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dc.contributor.supervisor Bailis, Daniel (Psychology) en_US
dc.contributor.author Schellenberg, Benjamin
dc.date.accessioned 2015-06-19T14:26:04Z
dc.date.available 2015-06-19T14:26:04Z
dc.date.issued 2015-06-19
dc.identifier.uri http://hdl.handle.net/1993/30587
dc.description.abstract At times, people can confront information that challenges their passions in life. The purpose of this research was to examine how passionate people react when confronted with information that threatens their passion, to determine if these responses were related to levels of harmonious and obsessive passion (Vallerand et al., 2003), and to test two mechanisms that might reduce biased processing. In Study 1, passionate Facebook users indicated their preferences towards a list of article titles, some of which either supported or opposed the use of Facebook. Before reporting their preferences, as a manipulation of self-affirmation, some participants affirmed a self-enhancement value and others affirmed a self-transcendent value. Study 2 was a replication of Study 1, but adopted an experimental design in which passion types were manipulated using a mindset induction. Participants in Study 3 were passionate hockey fans who, after undergoing the same self-affirmation procedure as Study 1, read an article arguing that their fan support contributed to concussions in the National Hockey League. Study 4 replicated Study 3; however, before reading the article, participants completed a task designed to deplete their ability to apply self-control. The results revealed that people’s responses to these messages were predicted by passion type. In each study it was harmonious passion, not obsessive passion, that predicted biased information processing in terms of higher levels of exposure bias (Studies 1 and 2) and skepticism (Studies 3 and 4) towards passion-threatening messages. Affirming an important life value attenuated the positive association between harmonious passion and selective-exposure bias in Study 1, but the positive association between harmonious passion and skepticism was unaffected by prior self-affirmations (Study 3) or ego-depletion (Study 4). Although previous research has identified obsessive passion, and not harmonious passion, as being associated with defensiveness (Vallerand, 2010), the current research demonstrates that in some situations an opposite pattern emerges. This raises the possibility that harmonious passion may be associated with defensiveness when the target of threat is the correctness of one’s decision to engage in a passion, rather than one’s ability or opportunity to pursue a passion-related goal. en_US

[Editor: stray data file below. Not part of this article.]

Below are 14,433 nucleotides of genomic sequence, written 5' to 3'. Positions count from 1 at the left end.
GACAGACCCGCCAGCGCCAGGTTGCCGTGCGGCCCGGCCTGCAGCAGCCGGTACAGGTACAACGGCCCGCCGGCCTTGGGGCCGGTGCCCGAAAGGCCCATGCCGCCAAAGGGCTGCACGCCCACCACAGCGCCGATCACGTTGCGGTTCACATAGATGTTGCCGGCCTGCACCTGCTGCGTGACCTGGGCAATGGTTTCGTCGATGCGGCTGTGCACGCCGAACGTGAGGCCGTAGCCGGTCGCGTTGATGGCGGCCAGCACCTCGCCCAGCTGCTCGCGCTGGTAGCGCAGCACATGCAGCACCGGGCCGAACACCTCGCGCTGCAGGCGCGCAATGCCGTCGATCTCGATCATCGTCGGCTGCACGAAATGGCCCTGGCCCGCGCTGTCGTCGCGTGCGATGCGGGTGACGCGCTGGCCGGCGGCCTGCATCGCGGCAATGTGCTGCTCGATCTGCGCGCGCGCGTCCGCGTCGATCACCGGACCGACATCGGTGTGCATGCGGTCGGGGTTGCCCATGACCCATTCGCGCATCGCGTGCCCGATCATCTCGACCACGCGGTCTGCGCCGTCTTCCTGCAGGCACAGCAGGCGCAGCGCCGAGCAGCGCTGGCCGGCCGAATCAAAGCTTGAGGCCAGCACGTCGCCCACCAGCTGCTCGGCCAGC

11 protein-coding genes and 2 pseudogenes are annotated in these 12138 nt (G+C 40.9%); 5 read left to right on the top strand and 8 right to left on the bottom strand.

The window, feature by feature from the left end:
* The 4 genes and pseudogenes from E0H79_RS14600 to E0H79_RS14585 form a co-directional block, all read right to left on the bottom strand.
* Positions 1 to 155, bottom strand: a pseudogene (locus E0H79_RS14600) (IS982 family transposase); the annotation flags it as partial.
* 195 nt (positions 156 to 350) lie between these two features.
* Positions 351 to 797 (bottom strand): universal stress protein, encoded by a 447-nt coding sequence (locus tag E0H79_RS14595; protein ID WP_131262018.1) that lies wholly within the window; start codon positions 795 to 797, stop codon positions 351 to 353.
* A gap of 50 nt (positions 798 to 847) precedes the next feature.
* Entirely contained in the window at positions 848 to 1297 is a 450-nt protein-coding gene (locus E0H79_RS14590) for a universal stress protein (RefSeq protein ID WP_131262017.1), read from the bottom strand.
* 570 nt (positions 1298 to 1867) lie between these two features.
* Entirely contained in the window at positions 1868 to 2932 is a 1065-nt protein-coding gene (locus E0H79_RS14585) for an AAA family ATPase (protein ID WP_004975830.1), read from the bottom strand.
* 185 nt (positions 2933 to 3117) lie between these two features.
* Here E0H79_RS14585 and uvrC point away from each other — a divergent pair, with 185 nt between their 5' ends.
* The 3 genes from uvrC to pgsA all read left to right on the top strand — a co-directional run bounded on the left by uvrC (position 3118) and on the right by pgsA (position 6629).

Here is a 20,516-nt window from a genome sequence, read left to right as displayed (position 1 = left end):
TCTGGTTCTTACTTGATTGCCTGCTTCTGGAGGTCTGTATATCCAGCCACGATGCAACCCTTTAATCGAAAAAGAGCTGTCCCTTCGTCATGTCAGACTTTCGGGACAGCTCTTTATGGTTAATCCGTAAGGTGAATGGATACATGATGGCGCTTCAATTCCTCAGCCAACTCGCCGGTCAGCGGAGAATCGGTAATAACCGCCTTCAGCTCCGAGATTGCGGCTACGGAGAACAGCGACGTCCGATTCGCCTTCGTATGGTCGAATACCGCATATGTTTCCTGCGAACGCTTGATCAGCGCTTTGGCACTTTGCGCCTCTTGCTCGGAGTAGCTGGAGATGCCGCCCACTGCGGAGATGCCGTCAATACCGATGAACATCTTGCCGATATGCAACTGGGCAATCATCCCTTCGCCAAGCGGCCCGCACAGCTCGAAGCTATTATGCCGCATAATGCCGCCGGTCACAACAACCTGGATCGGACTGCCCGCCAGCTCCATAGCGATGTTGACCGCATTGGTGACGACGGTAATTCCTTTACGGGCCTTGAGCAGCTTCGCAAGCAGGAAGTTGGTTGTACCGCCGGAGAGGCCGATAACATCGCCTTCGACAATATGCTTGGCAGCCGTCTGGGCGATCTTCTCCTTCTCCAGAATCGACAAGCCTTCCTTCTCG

dc.subject Passion en_US
dc.subject Motivation en_US
dc.title Passionately motivated reasoning en_US
dc.degree.discipline Psychology en_US
dc.contributor.examiningcommittee Fehr, Beverley (Psychology) Leboe-McGowan, Jason (Psychology) Strachan, Shaelyn (Kinesiology & Recreation Management) Vallerand, Robert (Université du Québec à Montréal) en_US
dc.degree.level Doctor of Philosophy (Ph.D.) en_US
dc.description.note October 2015 en_US


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